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Built of recycled materials, but is it "green"? Answered

Construction is nearing completion in Taipei of a plastic bottle building.

Technically a temporary structure, "the world's lightest, movable, breathable environmental miracle" (say the designers) is also strong enough to withstand typhoons and earthquakes.  The building will eventually become an exhibition space.

Much is being made of the structure's "green" credentials - LED lighting, and particularly the construction material; 1,500,000 recycled PET bottles.

That sounds great, and in most of the news coverage of the structure (such as the BBC and Treehugger) it sounds like the building is built directly of bottles that have been re-shaped somehow (maybe squashed in a heated mould).  The bottles even have lids, and they talk about filling them with air, water or sand to change the thermal properties of the building..

It turns out, though, that the building material is not "PET bottles", but "PET bottles chopped up, melted and re-formed into much thicker-walled bottles intended solely for building", branded as Polli-Bricks.

OK, still recycled, still greener than most building materials, but it smacks of spin to just say the building is built of bottles.

The Polli-Bricks are impressive - individually nice to look at, and fitting together snugly "like Lego" - but there is no indication of how much energy is spent creating them.  They are made by Hymini, but the Hymini website flashes up all sorts of alarms with my firewall and anti-virus as an "attack site".  There is more information at Miniwiz as well, but some of the links there also trigger alarms.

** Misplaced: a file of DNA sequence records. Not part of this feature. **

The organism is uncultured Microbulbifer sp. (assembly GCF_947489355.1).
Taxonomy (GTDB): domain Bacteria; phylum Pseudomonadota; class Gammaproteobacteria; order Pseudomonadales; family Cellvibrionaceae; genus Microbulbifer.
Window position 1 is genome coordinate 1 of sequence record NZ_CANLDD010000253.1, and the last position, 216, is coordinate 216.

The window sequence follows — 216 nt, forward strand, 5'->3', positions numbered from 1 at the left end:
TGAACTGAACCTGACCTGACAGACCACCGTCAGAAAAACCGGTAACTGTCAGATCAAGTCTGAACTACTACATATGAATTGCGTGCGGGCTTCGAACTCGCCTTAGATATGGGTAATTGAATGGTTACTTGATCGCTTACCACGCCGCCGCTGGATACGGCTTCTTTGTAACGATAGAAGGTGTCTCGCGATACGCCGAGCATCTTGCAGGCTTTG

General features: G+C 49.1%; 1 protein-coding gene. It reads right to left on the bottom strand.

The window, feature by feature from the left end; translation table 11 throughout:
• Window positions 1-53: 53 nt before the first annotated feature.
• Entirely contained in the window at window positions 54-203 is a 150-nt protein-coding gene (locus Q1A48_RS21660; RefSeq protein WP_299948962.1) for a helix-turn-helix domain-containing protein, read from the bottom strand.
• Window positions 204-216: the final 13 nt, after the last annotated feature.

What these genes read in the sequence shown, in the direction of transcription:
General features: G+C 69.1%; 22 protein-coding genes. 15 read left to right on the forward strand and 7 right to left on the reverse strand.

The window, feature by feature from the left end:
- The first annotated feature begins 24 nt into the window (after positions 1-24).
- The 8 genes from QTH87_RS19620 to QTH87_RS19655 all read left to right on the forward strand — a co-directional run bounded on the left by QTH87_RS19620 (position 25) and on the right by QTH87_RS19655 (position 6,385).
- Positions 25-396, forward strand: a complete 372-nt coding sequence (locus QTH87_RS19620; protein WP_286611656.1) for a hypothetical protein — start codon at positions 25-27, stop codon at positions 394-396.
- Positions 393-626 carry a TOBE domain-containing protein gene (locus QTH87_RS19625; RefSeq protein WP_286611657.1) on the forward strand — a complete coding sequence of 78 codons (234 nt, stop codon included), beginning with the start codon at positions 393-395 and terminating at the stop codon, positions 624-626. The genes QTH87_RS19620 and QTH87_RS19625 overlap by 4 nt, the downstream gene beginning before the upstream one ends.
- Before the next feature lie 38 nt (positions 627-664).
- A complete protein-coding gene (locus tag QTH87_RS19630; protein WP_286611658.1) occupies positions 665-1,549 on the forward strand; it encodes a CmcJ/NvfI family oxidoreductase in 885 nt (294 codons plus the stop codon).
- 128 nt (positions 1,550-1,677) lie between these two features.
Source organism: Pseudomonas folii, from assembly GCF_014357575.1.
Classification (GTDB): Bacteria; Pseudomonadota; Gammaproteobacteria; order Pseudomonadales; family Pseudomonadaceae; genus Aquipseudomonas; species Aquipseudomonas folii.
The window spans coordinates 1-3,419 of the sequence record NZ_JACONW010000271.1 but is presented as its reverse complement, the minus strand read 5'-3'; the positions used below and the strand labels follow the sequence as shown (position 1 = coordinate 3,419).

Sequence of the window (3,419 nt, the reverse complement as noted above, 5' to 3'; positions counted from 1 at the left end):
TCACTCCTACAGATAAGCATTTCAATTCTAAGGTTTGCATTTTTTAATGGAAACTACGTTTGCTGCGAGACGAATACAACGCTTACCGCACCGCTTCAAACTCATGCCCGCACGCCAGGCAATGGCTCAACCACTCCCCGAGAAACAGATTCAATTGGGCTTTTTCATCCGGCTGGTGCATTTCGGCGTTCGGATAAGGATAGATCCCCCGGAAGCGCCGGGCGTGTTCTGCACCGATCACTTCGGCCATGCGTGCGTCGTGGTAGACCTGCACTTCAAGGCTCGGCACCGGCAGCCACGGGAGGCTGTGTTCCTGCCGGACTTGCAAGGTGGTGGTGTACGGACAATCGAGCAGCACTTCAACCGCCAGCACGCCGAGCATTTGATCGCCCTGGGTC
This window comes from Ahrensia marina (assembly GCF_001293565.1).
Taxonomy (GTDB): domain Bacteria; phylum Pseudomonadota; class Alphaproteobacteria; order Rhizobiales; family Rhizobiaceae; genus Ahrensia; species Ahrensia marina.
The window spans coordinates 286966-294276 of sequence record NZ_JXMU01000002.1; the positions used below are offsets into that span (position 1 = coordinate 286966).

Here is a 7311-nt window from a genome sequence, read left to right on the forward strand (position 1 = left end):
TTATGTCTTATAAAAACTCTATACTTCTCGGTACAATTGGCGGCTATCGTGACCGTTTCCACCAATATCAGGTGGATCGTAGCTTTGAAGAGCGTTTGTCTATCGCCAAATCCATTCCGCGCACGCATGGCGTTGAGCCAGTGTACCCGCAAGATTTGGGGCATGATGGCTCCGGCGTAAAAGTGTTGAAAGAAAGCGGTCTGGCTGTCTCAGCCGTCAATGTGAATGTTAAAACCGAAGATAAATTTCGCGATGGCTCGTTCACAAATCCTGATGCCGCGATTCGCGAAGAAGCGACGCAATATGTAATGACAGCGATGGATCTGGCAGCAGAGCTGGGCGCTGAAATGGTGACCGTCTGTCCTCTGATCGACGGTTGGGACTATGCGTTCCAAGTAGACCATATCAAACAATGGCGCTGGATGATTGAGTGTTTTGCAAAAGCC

Maybe I'm being a wet blanket.

It is a nice building, after all.

What do you think?




GreenMuze article

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Brikbat (author)2010-04-23

Looks like the Polli-Brick idea is all about recycled/post consumer. Here's what they were saying about it last year before the building came out.

http://www.channelnewsasia.com/stories/eastasia/view/437837/1/.html

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screengreen (author)2010-04-20

The EcoARK building does not use any airconditioning. It uses passive cooling which is great for the environment. This way it lowers it's carbon emissions drastically. The thing with Polli-Brick is that it has a very low carbon footprint. Transportation, Production, assembly of Polli-Bricks possibly will give off maybe 1/2 the carbon emissions compared to other conventional construction materials and can preform as well as or better than any other translucent construction material.

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Brikbat (author)2010-04-18

There is a lot online about the Polli-Brick right now because they just launched that building. But, architecture forums are asking a lot of the questions that are being asked in this discussion. These are good issues and they all get to the two (in my opinion) biggies: energy efficiency and carbon footprint/atmospheric impact. On the latter, not enough is being said. To really know the situaion, we have to weigh carbon footprint for things like Polli-Brick vs. atmospheric Nitrous Oxide arising from agriculture and, from this, post agricultural building materials. I have a feelng that Polli-Brick or any recycled plastic building material actually wins on that score. For energy efficiency, another forum has worked out that the Polli-Brick used in Taiwan has an R value of 7 using just air insulation. That's pretty good. The question then becomes, how high can Polli-Brick go if it is used in a colder climate -- and what might make it so. What's interesting is that so few people are posting about the lack of aircon systems used in that Polli-Brick building. There's an interesting story there. But, nobody seems to be sharing. Anybody here have the skinny on this?